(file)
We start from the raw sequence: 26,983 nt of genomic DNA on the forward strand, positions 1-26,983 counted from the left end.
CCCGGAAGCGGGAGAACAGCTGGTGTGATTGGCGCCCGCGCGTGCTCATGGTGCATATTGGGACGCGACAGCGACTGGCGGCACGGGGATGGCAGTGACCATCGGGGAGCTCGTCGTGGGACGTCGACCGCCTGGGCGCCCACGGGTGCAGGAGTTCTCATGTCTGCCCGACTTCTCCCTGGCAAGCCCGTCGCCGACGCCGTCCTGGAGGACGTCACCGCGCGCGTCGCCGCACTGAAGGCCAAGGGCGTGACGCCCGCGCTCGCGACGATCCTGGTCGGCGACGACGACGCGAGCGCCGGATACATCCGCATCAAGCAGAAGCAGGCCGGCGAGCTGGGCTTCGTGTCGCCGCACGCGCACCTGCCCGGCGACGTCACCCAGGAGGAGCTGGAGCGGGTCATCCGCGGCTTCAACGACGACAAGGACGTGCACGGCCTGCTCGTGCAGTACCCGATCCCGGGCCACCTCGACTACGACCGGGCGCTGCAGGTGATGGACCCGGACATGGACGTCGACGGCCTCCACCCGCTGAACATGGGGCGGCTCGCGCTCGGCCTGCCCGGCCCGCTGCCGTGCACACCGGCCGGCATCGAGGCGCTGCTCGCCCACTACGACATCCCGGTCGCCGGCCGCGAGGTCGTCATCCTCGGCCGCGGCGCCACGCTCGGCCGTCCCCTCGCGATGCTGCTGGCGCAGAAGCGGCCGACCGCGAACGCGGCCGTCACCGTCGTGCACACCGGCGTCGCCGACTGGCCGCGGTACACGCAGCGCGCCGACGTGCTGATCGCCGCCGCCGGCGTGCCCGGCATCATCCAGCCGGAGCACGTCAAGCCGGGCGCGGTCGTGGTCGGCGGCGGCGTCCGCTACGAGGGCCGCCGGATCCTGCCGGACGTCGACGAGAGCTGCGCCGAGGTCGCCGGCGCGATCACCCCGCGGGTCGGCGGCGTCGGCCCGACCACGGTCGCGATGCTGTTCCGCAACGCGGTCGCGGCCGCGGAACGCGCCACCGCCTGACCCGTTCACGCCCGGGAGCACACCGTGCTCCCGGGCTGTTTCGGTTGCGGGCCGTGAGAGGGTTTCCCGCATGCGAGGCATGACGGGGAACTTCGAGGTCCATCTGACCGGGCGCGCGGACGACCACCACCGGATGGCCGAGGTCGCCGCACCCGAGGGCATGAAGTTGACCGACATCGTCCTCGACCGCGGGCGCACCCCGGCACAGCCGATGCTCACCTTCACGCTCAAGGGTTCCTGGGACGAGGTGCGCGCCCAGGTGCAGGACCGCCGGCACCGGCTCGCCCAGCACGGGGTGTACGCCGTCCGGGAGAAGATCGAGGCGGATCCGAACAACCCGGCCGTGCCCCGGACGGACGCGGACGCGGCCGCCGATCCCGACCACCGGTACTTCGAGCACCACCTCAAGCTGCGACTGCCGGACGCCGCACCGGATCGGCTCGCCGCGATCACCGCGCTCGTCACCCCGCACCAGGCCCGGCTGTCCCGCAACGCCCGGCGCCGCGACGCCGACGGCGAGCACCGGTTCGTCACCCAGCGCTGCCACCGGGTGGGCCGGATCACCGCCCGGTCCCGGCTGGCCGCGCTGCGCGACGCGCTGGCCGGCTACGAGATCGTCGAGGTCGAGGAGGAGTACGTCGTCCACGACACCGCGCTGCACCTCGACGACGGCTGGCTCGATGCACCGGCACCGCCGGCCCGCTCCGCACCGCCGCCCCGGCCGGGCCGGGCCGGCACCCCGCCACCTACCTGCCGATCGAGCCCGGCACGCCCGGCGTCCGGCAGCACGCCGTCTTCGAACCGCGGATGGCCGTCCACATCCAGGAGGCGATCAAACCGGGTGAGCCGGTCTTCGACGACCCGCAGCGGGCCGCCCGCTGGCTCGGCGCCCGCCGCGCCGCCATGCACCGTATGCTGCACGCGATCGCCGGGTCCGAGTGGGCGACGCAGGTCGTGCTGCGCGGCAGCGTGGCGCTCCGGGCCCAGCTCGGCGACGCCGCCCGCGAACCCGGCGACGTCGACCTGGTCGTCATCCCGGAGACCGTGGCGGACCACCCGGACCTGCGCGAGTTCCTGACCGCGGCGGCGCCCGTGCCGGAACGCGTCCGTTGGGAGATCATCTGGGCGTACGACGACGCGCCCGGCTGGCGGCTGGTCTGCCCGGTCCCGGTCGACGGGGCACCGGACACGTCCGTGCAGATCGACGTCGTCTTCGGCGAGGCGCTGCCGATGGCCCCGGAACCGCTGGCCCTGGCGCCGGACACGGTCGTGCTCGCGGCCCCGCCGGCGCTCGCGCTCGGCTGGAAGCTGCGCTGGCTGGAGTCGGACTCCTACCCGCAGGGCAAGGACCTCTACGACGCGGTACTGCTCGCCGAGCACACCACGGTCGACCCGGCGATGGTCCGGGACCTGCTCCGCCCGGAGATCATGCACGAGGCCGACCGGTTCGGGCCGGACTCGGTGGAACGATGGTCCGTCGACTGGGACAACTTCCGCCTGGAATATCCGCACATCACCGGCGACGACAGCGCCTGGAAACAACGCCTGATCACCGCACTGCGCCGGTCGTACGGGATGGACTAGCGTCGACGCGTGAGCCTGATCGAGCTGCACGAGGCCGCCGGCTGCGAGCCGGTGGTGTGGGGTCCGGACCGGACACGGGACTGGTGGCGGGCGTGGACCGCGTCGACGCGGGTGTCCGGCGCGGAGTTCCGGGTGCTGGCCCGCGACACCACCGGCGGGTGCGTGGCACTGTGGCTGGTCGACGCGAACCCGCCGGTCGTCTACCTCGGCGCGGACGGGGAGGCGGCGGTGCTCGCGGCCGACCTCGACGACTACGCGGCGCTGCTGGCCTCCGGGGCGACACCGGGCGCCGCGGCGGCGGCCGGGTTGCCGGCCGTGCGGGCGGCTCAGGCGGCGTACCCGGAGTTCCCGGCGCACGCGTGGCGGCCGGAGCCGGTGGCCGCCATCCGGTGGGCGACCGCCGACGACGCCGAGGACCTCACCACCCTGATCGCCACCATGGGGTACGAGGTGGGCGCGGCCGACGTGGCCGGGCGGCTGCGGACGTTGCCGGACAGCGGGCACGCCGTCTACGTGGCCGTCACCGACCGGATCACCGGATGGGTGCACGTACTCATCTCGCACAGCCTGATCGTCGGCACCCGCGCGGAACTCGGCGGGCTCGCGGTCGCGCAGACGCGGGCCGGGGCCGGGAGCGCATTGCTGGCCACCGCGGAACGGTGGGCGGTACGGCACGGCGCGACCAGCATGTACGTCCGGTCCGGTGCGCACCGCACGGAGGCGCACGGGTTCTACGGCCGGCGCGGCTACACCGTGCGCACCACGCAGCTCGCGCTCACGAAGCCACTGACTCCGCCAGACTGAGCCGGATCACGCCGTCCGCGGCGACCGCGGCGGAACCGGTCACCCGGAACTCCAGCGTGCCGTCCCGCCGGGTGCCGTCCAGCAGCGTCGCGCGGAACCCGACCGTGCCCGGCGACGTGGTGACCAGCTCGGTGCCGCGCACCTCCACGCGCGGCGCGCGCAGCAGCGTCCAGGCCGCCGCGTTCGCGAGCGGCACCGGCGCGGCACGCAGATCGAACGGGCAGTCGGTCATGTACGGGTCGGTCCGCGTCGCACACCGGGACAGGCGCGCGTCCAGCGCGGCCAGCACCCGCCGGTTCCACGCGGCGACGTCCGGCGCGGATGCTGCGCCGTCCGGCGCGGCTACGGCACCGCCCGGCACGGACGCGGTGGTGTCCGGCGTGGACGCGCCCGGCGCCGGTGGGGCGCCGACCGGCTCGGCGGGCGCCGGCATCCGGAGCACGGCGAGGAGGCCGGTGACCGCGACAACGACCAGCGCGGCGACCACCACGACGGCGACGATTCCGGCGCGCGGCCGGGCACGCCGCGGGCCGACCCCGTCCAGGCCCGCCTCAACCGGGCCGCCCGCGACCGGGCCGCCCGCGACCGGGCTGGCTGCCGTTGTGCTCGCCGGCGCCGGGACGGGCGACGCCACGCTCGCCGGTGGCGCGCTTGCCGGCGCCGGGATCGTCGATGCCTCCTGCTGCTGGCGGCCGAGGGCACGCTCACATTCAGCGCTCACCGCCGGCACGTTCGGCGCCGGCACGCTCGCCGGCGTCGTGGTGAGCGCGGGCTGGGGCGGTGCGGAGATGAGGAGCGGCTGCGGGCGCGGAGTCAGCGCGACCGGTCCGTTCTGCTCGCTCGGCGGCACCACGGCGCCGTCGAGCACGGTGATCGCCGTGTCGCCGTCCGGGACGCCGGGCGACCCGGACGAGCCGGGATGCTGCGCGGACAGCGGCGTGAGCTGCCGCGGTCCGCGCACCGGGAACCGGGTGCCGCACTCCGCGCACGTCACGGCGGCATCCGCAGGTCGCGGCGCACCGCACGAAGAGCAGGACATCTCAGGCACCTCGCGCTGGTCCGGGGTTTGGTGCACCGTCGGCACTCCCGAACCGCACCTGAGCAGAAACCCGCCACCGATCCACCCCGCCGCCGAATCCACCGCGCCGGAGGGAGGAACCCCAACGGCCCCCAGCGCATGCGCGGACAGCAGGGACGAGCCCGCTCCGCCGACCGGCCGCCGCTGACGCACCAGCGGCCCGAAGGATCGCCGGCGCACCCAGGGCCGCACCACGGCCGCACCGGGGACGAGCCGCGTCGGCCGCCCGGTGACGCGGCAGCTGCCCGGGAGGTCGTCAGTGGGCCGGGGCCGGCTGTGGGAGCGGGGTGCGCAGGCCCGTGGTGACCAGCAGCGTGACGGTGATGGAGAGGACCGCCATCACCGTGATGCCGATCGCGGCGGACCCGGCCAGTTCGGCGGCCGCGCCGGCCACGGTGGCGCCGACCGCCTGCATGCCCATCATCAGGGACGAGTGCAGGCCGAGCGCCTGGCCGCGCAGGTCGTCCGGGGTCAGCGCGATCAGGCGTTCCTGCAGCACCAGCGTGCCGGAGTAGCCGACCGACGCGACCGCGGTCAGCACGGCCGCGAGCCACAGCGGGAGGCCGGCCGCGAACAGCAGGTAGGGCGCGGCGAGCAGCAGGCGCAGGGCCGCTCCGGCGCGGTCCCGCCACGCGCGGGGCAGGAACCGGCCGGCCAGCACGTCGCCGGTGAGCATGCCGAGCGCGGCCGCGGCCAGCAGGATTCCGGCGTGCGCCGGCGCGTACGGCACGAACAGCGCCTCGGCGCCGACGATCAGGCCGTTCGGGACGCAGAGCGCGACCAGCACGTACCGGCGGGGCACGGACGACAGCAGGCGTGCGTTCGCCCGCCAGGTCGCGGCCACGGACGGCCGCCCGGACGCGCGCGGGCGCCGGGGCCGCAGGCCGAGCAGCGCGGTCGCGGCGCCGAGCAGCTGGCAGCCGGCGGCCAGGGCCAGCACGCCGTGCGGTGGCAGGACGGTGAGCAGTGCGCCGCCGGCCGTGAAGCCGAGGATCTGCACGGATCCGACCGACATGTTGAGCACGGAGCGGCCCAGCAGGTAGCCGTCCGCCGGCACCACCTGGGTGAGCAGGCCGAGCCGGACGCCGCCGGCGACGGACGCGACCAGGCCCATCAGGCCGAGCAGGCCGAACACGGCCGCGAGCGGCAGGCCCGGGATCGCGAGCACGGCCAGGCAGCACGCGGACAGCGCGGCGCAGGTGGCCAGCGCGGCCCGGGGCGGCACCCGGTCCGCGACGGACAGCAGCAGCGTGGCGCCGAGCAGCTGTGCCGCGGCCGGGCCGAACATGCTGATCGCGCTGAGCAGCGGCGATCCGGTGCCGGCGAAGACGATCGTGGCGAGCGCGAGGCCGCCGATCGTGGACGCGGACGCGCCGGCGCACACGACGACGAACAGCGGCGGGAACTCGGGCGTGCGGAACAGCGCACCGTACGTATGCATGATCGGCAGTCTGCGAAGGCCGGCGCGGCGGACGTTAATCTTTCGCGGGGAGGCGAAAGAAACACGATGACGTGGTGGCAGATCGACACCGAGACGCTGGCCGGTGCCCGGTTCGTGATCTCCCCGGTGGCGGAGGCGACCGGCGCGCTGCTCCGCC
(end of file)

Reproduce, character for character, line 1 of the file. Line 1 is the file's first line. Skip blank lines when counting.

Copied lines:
We start from the raw sequence: 26,983 nt of genomic DNA on the forward strand, positions 1-26,983 counted from the left end.